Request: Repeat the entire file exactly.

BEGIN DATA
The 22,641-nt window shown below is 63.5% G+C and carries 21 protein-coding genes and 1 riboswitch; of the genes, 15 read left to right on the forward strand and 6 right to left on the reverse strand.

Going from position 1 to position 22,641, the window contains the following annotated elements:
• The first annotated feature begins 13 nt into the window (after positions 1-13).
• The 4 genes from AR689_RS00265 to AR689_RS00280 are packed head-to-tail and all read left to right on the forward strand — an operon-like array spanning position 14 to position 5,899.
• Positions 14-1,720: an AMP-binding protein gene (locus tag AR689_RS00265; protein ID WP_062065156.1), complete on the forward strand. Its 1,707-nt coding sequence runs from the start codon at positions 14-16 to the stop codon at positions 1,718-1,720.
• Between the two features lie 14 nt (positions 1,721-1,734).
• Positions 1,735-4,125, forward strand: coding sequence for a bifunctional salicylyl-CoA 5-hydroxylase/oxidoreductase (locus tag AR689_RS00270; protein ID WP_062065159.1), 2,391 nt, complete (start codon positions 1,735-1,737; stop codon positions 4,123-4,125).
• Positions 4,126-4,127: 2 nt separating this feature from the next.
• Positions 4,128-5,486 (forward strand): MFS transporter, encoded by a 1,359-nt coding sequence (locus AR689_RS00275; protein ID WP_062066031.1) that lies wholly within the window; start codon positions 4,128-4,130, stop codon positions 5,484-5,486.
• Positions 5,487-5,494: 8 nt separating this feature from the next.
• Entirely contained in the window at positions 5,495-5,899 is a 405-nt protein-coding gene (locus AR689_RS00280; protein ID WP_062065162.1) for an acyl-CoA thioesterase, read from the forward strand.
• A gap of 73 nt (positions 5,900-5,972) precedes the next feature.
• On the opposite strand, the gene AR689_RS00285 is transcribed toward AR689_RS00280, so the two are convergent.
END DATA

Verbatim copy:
The 22,641-nt window shown below is 63.5% G+C and carries 21 protein-coding genes and 1 riboswitch; of the genes, 15 read left to right on the forward strand and 6 right to left on the reverse strand.

Going from position 1 to position 22,641, the window contains the following annotated elements:
• The first annotated feature begins 13 nt into the window (after positions 1-13).
• The 4 genes from AR689_RS00265 to AR689_RS00280 are packed head-to-tail and all read left to right on the forward strand — an operon-like array spanning position 14 to position 5,899.
• Positions 14-1,720: an AMP-binding protein gene (locus tag AR689_RS00265; protein ID WP_062065156.1), complete on the forward strand. Its 1,707-nt coding sequence runs from the start codon at positions 14-16 to the stop codon at positions 1,718-1,720.
• Between the two features lie 14 nt (positions 1,721-1,734).
• Positions 1,735-4,125, forward strand: coding sequence for a bifunctional salicylyl-CoA 5-hydroxylase/oxidoreductase (locus tag AR689_RS00270; protein ID WP_062065159.1), 2,391 nt, complete (start codon positions 1,735-1,737; stop codon positions 4,123-4,125).
• Positions 4,126-4,127: 2 nt separating this feature from the next.
• Positions 4,128-5,486 (forward strand): MFS transporter, encoded by a 1,359-nt coding sequence (locus AR689_RS00275; protein ID WP_062066031.1) that lies wholly within the window; start codon positions 4,128-4,130, stop codon positions 5,484-5,486.
• Positions 5,487-5,494: 8 nt separating this feature from the next.
• Entirely contained in the window at positions 5,495-5,899 is a 405-nt protein-coding gene (locus AR689_RS00280; protein ID WP_062065162.1) for an acyl-CoA thioesterase, read from the forward strand.
• A gap of 73 nt (positions 5,900-5,972) precedes the next feature.
• On the opposite strand, the gene AR689_RS00285 is transcribed toward AR689_RS00280, so the two are convergent.